Shell urges Nigeria to pass long-delayed Petroleum Industry Bill

A fuel station attendant dispenses kerosene at a Nigerian National Petroleum Corporation (NNPC) mega petrol station in Abuja January 23, 2015. The NNPC commenced sale of kerosene cooking fuel, which a majority of Nigerians depend on for cooking, at a reduced pump price of $0.27 per litre nationwide at all NNPC outlets. REUTERS/ Afolabi Sotunde (NIGERIA - Tags: ENERGY BUSINESS) - RTR4MO8Q

Royal Dutch Shell Plc’s oil-drilling unit in Nigeria is urging the government to pass long-delayed legislation to reform the country’s petroleum industry, which the Senate plans to take up this month.

“For every month and every week that we delay, investment fund is moving somewhere else,” Bayo Ojulari, managing director at Shell Nigeria Exploration and Production Co., said at an oil conference in Abuja. “We’ve got the commitment that it will come up in June. We’ve heard that before and we are waiting to see.”

The legislation, first presented in Nigeria’s parliament in 2008, would streamline how energy assets in Africa’s largest oil producer are operated and funded.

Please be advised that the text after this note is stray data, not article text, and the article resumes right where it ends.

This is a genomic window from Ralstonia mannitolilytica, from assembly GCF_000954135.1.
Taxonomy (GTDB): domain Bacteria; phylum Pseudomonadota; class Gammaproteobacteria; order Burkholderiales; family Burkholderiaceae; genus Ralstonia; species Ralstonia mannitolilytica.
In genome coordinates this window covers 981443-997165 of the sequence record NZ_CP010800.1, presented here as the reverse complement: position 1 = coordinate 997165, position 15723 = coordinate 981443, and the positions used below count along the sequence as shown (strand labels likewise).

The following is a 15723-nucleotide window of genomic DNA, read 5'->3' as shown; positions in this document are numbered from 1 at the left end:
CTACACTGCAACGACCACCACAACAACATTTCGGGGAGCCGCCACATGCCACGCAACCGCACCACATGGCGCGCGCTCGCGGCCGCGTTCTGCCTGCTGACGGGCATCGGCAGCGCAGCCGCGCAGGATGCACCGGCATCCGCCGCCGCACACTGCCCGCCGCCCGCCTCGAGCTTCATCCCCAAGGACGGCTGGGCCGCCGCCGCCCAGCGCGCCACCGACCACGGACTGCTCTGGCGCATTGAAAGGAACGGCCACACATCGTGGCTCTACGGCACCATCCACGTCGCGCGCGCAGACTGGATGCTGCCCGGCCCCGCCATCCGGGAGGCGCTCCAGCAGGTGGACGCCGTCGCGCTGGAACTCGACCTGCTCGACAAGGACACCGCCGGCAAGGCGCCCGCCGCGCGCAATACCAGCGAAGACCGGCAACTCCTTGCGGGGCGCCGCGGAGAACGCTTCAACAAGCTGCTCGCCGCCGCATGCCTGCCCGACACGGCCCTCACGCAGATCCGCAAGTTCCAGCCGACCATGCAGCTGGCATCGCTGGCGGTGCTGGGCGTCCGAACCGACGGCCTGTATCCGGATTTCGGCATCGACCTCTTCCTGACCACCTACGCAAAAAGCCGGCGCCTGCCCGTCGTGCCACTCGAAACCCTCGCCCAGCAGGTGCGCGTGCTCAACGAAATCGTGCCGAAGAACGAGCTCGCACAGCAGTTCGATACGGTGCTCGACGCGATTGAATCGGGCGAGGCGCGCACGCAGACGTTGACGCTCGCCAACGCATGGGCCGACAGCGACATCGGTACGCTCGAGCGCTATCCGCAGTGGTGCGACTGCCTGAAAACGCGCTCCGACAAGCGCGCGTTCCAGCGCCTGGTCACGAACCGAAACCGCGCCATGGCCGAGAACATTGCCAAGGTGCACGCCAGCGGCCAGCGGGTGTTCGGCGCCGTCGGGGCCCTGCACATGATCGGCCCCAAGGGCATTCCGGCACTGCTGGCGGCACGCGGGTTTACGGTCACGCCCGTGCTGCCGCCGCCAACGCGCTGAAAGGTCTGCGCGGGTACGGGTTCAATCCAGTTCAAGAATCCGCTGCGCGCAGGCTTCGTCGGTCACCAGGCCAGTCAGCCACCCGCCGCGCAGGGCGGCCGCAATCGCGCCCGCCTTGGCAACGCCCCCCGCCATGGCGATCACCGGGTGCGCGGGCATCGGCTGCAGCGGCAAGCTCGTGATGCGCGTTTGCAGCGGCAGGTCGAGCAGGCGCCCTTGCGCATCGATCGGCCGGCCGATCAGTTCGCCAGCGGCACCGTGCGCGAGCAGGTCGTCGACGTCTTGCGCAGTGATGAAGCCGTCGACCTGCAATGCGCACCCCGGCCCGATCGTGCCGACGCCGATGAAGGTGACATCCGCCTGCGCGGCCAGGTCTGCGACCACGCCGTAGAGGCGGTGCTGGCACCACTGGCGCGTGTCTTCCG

It would also regulate the oil industry and attract more investment to the sector, according to lawmakers. Senate President Ahmad Lawan said on Monday that he expects the bill to be passed this month.

The measure, known as the Petroleum Industry Bill or PIB, has been held up by political wrangling and objections from international oil companies that say the government is demanding an excessive increase in revenues. The current version of the legislation includes input from all stakeholders.

“It’s important to pass the PIB, but all of us collectively need to think about how we implement to ensure that the energy transition does not make the PIB obsolete the day it’s passed,” Ojulari said.